The EU executive wants Bulgaria and Romania to speed up reforms before their planned entry into the EU on Jan. 1 next year, according to drafts of reports it was issuing yesterday.
Bulgaria must step up its fight against corruption and organized crime, as serious concerns remain about the effectiveness of its efforts in the field, according to a draft copy of the European Commission report seen by The Associated Press.
"While this has been a stated national priority, there are still no tangible results in investigating and prosecuting organized crime networks," the report said.
"The frequent contract killings of people linked to organized crime seldom give rise to successful investigation and prosecution and continue to represent a challenge for the rule of law in the country," the report said.
Bulgaria has reduced the number of problem areas to six from 16, but it still has not completed all required reforms. Romania has four, mostly technical, problem areas left. A commission official, speaking on condition of anonymity because of the sensitivity of the issue, said that although Romania has shown better progress, both countries are likely to join the EU together next year as scheduled.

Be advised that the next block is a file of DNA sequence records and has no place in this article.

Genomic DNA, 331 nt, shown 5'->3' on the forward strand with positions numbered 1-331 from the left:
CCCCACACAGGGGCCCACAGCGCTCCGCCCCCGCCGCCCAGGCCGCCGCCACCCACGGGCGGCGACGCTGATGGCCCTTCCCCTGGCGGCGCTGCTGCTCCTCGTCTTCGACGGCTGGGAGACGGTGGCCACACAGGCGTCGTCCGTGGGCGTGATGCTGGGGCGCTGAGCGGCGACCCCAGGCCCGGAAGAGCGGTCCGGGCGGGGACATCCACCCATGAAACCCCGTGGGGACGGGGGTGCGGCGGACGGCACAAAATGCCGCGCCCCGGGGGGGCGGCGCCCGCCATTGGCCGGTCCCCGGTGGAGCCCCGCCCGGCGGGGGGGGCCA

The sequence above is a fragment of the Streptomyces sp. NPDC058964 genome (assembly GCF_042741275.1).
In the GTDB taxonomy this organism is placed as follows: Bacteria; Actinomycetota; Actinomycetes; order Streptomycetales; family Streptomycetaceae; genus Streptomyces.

The countries are expected to be given several months to fulfill all the membership requirements. If they are still unprepared in some areas, the commission may then decide to implement so-called "safeguard clauses" -- monitoring mechanisms to ensure conditions are met before they have full benefits of EU membership.
A postponement of the entry date is unlikely because it would require unanimous agreement by all EU governments in the case of Bulgaria and majority agreement for Romania. Most of the 10 new member states that joined the EU in 2004 support next year's entry date for both countries.
Western European critics of the EU's expansion say the bloc has not fully dealt with the adhesion of 10 mostly ex-communist countries in 2004 and fear the entry of more nations will hasten the erosion of cherished social welfare benefits.